Flash memory emulator
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A flash emulator or flash memory emulator is a tool that is used to temporarily replace flash memory or ROM chips in an embedded device for the purpose of debugging embedded software. Such tools contain Dual-ported RAM, one port of which is connected to a target system (i.e. system, that is being debugged), and second is connected to a host (i.e. PC, which runs debugger). This allows the programmer to change executable code while it is running, set break points, and use other advanced debugging techniques on an embedded system, where such operations would not be possible otherwise.
This type of tool appeared in 1980s-1990s, when most embedded systems were using discrete ROM (or later flash memory) chip, containing executable code. This allowed for easy replacing of ROM/flash chip with emulator. Together with excellent productivity of this tool this had driven an almost universal use of it among embedded developers. Later, when most embedded systems started to include both processor and flash on a single chip for cost and IP protection reasons, thus making external flash emulator tool impossible, search for a replacement tool started. And as often happens when a direct replacement is being searched for, many replacement techniques contain words "flash emulation" in them, for example, TI's "flash emulation tool" debugging interface for its MSP430 chips, or more generic in-circuit emulators, even though none of two above had anything to do with flash or emulation as it is.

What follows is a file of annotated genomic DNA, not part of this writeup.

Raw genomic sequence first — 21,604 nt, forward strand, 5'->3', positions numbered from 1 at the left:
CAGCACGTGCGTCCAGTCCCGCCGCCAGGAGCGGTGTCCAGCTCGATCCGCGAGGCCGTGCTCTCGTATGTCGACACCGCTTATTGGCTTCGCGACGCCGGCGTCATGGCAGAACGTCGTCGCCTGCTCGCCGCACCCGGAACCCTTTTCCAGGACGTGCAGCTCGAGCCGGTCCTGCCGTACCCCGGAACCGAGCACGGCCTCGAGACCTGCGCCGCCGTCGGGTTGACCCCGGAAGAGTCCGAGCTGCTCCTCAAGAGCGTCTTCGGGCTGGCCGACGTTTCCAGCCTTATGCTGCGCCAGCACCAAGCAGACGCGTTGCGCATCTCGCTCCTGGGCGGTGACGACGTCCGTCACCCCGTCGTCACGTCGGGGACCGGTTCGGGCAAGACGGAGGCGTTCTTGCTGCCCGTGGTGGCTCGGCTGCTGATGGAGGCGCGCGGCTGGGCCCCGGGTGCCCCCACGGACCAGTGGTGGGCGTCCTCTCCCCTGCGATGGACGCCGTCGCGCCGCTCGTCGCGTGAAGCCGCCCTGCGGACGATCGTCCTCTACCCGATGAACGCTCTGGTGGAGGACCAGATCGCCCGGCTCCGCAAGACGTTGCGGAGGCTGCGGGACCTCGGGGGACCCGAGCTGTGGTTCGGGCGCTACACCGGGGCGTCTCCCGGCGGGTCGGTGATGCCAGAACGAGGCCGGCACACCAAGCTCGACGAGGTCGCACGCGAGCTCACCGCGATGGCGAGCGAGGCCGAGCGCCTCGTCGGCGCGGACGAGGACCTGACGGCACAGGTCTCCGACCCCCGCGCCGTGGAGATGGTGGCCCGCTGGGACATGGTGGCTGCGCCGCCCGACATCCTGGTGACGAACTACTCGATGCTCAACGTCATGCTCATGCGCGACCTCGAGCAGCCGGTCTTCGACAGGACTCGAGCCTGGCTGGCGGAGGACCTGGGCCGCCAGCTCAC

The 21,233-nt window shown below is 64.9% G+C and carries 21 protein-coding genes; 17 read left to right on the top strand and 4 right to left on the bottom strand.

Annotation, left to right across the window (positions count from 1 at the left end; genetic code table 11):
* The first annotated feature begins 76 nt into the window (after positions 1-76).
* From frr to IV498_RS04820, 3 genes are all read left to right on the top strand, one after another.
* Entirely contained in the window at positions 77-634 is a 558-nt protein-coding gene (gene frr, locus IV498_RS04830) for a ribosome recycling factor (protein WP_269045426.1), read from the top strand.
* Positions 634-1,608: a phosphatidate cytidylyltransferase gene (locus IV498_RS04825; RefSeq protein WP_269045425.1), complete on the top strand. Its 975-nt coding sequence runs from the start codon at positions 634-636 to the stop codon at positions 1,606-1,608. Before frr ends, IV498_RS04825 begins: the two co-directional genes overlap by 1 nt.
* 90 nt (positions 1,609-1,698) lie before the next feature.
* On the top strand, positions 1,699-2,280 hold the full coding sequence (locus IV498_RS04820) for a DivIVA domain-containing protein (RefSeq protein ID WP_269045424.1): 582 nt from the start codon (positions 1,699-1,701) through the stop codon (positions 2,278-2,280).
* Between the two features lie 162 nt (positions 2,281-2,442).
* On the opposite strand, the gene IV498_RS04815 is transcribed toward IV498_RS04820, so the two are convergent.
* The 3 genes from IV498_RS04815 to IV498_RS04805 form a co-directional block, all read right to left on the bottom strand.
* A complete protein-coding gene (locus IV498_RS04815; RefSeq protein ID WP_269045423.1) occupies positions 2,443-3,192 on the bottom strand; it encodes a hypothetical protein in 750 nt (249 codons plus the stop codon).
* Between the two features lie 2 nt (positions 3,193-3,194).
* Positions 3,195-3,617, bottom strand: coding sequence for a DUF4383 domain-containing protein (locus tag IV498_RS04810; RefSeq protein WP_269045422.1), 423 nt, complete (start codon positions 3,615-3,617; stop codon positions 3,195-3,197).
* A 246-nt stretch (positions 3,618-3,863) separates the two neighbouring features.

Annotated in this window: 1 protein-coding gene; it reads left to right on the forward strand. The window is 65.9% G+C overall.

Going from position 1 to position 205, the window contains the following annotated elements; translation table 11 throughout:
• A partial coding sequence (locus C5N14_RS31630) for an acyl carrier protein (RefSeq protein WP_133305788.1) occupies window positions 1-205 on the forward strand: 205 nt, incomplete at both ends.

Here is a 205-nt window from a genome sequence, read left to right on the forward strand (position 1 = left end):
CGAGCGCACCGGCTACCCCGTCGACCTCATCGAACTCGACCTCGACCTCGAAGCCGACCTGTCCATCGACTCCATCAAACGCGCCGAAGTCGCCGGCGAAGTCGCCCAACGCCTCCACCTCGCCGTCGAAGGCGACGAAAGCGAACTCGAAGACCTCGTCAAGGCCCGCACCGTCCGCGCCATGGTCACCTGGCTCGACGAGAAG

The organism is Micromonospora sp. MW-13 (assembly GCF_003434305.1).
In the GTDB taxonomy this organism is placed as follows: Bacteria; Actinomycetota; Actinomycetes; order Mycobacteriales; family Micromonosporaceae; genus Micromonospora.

Flash emulator could also be retrofitted to an embedded system to facilitate reverse engineering. For example, that was main hardware instrument in reverse engineering Wii gaming console bootloader.